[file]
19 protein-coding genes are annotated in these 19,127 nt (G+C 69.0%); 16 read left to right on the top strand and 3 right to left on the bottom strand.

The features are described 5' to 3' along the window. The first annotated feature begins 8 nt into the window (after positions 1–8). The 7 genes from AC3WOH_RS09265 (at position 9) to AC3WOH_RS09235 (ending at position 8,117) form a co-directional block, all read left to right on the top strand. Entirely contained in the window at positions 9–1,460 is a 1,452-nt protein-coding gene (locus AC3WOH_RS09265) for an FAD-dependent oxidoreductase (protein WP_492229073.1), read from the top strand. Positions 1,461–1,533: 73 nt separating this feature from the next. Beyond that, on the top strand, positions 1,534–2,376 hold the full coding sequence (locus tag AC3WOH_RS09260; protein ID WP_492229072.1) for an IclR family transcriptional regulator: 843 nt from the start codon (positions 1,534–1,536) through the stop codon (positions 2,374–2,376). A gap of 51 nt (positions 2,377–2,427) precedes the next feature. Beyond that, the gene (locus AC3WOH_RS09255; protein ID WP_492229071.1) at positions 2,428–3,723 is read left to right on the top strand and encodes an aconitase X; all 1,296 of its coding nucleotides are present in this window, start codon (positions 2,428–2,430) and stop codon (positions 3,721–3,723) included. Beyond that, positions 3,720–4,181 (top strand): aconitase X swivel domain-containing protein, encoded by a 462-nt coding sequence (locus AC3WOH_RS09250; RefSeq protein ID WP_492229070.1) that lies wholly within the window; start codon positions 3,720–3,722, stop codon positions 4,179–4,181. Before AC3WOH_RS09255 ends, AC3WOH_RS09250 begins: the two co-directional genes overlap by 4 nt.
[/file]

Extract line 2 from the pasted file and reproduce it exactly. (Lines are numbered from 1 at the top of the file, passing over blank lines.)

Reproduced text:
The features are described 5' to 3' along the window. The first annotated feature begins 8 nt into the window (after positions 1–8). The 7 genes from AC3WOH_RS09265 (at position 9) to AC3WOH_RS09235 (ending at position 8,117) form a co-directional block, all read left to right on the top strand. Entirely contained in the window at positions 9–1,460 is a 1,452-nt protein-coding gene (locus AC3WOH_RS09265) for an FAD-dependent oxidoreductase (protein WP_492229073.1), read from the top strand. Positions 1,461–1,533: 73 nt separating this feature from the next. Beyond that, on the top strand, positions 1,534–2,376 hold the full coding sequence (locus tag AC3WOH_RS09260; protein ID WP_492229072.1) for an IclR family transcriptional regulator: 843 nt from the start codon (positions 1,534–1,536) through the stop codon (positions 2,374–2,376). A gap of 51 nt (positions 2,377–2,427) precedes the next feature. Beyond that, the gene (locus AC3WOH_RS09255; protein ID WP_492229071.1) at positions 2,428–3,723 is read left to right on the top strand and encodes an aconitase X; all 1,296 of its coding nucleotides are present in this window, start codon (positions 2,428–2,430) and stop codon (positions 3,721–3,723) included. Beyond that, positions 3,720–4,181 (top strand): aconitase X swivel domain-containing protein, encoded by a 462-nt coding sequence (locus AC3WOH_RS09250; RefSeq protein ID WP_492229070.1) that lies wholly within the window; start codon positions 3,720–3,722, stop codon positions 4,179–4,181. Before AC3WOH_RS09255 ends, AC3WOH_RS09250 begins: the two co-directional genes overlap by 4 nt.